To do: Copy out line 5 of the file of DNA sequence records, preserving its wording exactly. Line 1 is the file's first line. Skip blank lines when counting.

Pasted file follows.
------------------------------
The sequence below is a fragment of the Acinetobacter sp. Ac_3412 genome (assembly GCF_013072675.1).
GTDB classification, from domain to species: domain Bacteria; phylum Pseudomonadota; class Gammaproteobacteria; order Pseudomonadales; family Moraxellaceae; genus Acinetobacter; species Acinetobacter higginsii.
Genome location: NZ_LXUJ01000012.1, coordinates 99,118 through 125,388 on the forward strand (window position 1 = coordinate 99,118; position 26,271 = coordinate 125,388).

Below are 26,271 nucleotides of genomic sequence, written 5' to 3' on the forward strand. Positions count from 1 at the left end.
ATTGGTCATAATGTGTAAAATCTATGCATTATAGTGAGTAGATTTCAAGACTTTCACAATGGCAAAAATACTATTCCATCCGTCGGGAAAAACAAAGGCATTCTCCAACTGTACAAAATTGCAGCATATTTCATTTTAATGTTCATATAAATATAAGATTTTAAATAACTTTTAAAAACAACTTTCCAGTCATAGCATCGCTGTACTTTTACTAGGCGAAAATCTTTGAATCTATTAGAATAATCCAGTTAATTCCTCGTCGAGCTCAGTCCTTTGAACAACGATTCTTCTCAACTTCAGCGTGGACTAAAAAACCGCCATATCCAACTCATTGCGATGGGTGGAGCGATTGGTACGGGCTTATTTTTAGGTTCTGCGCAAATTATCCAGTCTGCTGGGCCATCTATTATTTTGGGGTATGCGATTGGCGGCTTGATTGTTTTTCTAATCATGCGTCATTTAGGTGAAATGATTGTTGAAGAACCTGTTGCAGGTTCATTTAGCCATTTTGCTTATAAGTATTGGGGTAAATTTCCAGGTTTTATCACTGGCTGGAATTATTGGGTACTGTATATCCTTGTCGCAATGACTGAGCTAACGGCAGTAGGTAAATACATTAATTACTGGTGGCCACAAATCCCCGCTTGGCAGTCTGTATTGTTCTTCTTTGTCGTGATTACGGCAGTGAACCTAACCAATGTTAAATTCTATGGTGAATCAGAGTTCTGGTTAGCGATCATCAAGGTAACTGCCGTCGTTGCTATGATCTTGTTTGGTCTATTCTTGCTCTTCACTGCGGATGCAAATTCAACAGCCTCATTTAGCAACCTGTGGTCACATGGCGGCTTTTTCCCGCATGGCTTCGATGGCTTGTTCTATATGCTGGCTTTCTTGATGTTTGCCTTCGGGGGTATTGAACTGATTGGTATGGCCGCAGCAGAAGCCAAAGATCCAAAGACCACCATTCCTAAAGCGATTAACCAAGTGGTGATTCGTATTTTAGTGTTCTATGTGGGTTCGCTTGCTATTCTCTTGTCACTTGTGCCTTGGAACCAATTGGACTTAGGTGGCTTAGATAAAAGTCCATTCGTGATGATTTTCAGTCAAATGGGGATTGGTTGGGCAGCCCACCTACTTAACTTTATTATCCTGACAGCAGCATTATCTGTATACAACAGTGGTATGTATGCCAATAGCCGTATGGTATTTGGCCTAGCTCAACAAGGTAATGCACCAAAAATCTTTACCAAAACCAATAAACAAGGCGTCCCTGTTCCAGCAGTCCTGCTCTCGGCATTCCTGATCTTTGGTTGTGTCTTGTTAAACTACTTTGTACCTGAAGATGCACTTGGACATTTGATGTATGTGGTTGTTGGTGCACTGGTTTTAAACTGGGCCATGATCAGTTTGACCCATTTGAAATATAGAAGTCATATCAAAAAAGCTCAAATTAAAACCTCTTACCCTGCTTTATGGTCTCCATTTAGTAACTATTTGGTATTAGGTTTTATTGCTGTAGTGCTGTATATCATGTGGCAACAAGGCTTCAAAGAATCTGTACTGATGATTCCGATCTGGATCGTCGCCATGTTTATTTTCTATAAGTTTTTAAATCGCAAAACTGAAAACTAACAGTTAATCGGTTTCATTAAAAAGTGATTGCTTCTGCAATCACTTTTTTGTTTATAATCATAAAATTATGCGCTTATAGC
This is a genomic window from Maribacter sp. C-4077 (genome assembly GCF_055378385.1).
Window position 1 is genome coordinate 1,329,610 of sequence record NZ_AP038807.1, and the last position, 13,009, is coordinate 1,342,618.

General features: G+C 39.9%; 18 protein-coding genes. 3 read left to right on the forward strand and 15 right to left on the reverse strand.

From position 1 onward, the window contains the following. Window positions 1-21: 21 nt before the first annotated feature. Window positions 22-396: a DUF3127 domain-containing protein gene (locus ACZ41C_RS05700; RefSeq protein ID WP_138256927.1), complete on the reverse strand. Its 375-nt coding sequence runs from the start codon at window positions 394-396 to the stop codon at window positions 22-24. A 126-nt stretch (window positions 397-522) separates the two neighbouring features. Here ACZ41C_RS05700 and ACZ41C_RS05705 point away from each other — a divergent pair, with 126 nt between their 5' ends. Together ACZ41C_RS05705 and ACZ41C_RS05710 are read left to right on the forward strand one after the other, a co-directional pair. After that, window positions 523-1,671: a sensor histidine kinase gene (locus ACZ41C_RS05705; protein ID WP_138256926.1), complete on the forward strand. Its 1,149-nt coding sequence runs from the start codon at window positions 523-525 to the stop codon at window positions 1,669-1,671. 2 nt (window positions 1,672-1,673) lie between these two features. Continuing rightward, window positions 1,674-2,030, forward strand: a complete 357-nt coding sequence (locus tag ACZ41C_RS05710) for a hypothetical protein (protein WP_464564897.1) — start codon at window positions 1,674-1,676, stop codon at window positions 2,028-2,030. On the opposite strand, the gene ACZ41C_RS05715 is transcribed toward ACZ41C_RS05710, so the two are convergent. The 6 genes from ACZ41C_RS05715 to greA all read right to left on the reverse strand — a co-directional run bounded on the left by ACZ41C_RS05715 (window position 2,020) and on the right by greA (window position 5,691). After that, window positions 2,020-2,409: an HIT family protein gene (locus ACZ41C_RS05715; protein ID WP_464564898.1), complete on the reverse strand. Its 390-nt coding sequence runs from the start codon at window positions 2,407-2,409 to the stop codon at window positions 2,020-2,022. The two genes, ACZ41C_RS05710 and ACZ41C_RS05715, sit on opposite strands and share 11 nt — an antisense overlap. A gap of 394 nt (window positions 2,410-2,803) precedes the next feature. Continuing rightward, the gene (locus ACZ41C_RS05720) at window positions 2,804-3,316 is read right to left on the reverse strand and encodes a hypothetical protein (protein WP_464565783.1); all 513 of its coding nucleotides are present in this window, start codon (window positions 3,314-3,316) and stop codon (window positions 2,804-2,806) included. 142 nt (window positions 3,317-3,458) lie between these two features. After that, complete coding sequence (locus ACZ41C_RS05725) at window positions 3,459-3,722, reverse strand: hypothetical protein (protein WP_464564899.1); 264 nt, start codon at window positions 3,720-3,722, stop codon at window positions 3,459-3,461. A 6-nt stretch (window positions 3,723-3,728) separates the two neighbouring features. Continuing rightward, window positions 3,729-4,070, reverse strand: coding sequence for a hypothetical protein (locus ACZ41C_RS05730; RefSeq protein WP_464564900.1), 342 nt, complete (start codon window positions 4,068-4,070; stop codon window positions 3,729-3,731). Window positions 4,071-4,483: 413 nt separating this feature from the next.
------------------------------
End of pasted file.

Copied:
ATTGGTCATAATGTGTAAAATCTATGCATTATAGTGAGTAGATTTCAAGACTTTCACAATGGCAAAAATACTATTCCATCCGTCGGGAAAAACAAAGGCATTCTCCAACTGTACAAAATTGCAGCATATTTCATTTTAATGTTCATATAAATATAAGATTTTAAATAACTTTTAAAAACAACTTTCCAGTCATAGCATCGCTGTACTTTTACTAGGCGAAAATCTTTGAATCTATTAGAATAATCCAGTTAATTCCTCGTCGAGCTCAGTCCTTTGAACAACGATTCTTCTCAACTTCAGCGTGGACTAAAAAACCGCCATATCCAACTCATTGCGATGGGTGGAGCGATTGGTACGGGCTTATTTTTAGGTTCTGCGCAAATTATCCAGTCTGCTGGGCCATCTATTATTTTGGGGTATGCGATTGGCGGCTTGATTGTTTTTCTAATCATGCGTCATTTAGGTGAAATGATTGTTGAAGAACCTGTTGCAGGTTCATTTAGCCATTTTGCTTATAAGTATTGGGGTAAATTTCCAGGTTTTATCACTGGCTGGAATTATTGGGTACTGTATATCCTTGTCGCAATGACTGAGCTAACGGCAGTAGGTAAATACATTAATTACTGGTGGCCACAAATCCCCGCTTGGCAGTCTGTATTGTTCTTCTTTGTCGTGATTACGGCAGTGAACCTAACCAATGTTAAATTCTATGGTGAATCAGAGTTCTGGTTAGCGATCATCAAGGTAACTGCCGTCGTTGCTATGATCTTGTTTGGTCTATTCTTGCTCTTCACTGCGGATGCAAATTCAACAGCCTCATTTAGCAACCTGTGGTCACATGGCGGCTTTTTCCCGCATGGCTTCGATGGCTTGTTCTATATGCTGGCTTTCTTGATGTTTGCCTTCGGGGGTATTGAACTGATTGGTATGGCCGCAGCAGAAGCCAAAGATCCAAAGACCACCATTCCTAAAGCGATTAACCAAGTGGTGATTCGTATTTTAGTGTTCTATGTGGGTTCGCTTGCTATTCTCTTGTCACTTGTGCCTTGGAACCAATTGGACTTAGGTGGCTTAGATAAAAGTCCATTCGTGATGATTTTCAGTCAAATGGGGATTGGTTGGGCAGCCCACCTACTTAACTTTATTATCCTGACAGCAGCATTATCTGTATACAACAGTGGTATGTATGCCAATAGCCGTATGGTATTTGGCCTAGCTCAACAAGGTAATGCACCAAAAATCTTTACCAAAACCAATAAACAAGGCGTCCCTGTTCCAGCAGTCCTGCTCTCGGCATTCCTGATCTTTGGTTGTGTCTTGTTAAACTACTTTGTACCTGAAGATGCACTTGGACATTTGATGTATGTGGTTGTTGGTGCACTGGTTTTAAACTGGGCCATGATCAGTTTGACCCATTTGAAATATAGAAGTCATATCAAAAAAGCTCAAATTAAAACCTCTTACCCTGCTTTATGGTCTCCATTTAGTAACTATTTGGTATTAGGTTTTATTGCTGTAGTGCTGTATATCATGTGGCAACAAGGCTTCAAAGAATCTGTACTGATGATTCCGATCTGGATCGTCGCCATGTTTATTTTCTATAAGTTTTTAAATCGCAAAACTGAAAACTAACAGTTAATCGGTTTCATTAAAAAGTGATTGCTTCTGCAATCACTTTTTTGTTTATAATCATAAAATTATGCGCTTATAGC